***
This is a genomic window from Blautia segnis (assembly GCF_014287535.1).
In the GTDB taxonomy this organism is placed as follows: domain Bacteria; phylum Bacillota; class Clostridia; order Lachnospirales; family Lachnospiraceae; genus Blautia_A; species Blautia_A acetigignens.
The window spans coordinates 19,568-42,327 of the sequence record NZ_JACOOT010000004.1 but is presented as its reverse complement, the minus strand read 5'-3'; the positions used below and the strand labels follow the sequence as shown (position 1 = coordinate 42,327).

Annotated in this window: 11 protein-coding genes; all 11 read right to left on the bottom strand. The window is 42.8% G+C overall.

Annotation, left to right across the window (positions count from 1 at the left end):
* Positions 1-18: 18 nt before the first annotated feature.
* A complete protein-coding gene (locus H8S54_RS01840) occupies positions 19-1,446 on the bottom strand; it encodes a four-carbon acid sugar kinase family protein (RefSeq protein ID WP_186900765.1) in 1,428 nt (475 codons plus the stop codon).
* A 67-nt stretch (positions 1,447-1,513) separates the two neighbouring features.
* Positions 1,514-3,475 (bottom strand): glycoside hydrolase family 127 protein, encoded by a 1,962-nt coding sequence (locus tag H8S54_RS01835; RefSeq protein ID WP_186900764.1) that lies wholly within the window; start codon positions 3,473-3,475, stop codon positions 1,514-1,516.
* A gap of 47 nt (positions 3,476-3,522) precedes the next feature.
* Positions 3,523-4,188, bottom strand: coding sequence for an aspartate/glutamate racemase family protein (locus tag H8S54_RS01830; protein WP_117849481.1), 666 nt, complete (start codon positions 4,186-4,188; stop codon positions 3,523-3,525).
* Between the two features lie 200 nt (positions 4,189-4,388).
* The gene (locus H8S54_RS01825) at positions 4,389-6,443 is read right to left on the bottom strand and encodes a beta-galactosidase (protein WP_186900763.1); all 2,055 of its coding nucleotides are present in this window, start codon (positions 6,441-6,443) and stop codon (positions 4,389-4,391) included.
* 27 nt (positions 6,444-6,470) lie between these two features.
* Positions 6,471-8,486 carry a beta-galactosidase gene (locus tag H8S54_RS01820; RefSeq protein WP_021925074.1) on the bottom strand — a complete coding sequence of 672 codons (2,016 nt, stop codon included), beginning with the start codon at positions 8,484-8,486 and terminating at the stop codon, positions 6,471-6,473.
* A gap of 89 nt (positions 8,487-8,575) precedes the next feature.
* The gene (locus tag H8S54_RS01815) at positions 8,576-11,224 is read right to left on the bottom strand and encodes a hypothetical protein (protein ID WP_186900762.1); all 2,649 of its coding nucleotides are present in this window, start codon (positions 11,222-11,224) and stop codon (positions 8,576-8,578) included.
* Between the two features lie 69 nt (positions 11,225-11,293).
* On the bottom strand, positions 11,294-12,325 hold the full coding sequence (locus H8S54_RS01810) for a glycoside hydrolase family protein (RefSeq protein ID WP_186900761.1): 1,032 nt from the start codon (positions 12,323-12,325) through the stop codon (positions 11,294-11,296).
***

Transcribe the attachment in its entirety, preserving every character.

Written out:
This is a genomic window from Blautia segnis (assembly GCF_014287535.1).
In the GTDB taxonomy this organism is placed as follows: domain Bacteria; phylum Bacillota; class Clostridia; order Lachnospirales; family Lachnospiraceae; genus Blautia_A; species Blautia_A acetigignens.
The window spans coordinates 19,568-42,327 of the sequence record NZ_JACOOT010000004.1 but is presented as its reverse complement, the minus strand read 5'-3'; the positions used below and the strand labels follow the sequence as shown (position 1 = coordinate 42,327).

Annotated in this window: 11 protein-coding genes; all 11 read right to left on the bottom strand. The window is 42.8% G+C overall.

Annotation, left to right across the window (positions count from 1 at the left end):
* Positions 1-18: 18 nt before the first annotated feature.
* A complete protein-coding gene (locus H8S54_RS01840) occupies positions 19-1,446 on the bottom strand; it encodes a four-carbon acid sugar kinase family protein (RefSeq protein ID WP_186900765.1) in 1,428 nt (475 codons plus the stop codon).
* A 67-nt stretch (positions 1,447-1,513) separates the two neighbouring features.
* Positions 1,514-3,475 (bottom strand): glycoside hydrolase family 127 protein, encoded by a 1,962-nt coding sequence (locus tag H8S54_RS01835; RefSeq protein ID WP_186900764.1) that lies wholly within the window; start codon positions 3,473-3,475, stop codon positions 1,514-1,516.
* A gap of 47 nt (positions 3,476-3,522) precedes the next feature.
* Positions 3,523-4,188, bottom strand: coding sequence for an aspartate/glutamate racemase family protein (locus tag H8S54_RS01830; protein WP_117849481.1), 666 nt, complete (start codon positions 4,186-4,188; stop codon positions 3,523-3,525).
* Between the two features lie 200 nt (positions 4,189-4,388).
* The gene (locus H8S54_RS01825) at positions 4,389-6,443 is read right to left on the bottom strand and encodes a beta-galactosidase (protein WP_186900763.1); all 2,055 of its coding nucleotides are present in this window, start codon (positions 6,441-6,443) and stop codon (positions 4,389-4,391) included.
* 27 nt (positions 6,444-6,470) lie between these two features.
* Positions 6,471-8,486 carry a beta-galactosidase gene (locus tag H8S54_RS01820; RefSeq protein WP_021925074.1) on the bottom strand — a complete coding sequence of 672 codons (2,016 nt, stop codon included), beginning with the start codon at positions 8,484-8,486 and terminating at the stop codon, positions 6,471-6,473.
* A gap of 89 nt (positions 8,487-8,575) precedes the next feature.
* The gene (locus tag H8S54_RS01815) at positions 8,576-11,224 is read right to left on the bottom strand and encodes a hypothetical protein (protein ID WP_186900762.1); all 2,649 of its coding nucleotides are present in this window, start codon (positions 11,222-11,224) and stop codon (positions 8,576-8,578) included.
* Between the two features lie 69 nt (positions 11,225-11,293).
* On the bottom strand, positions 11,294-12,325 hold the full coding sequence (locus H8S54_RS01810) for a glycoside hydrolase family protein (RefSeq protein ID WP_186900761.1): 1,032 nt from the start codon (positions 12,323-12,325) through the stop codon (positions 11,294-11,296).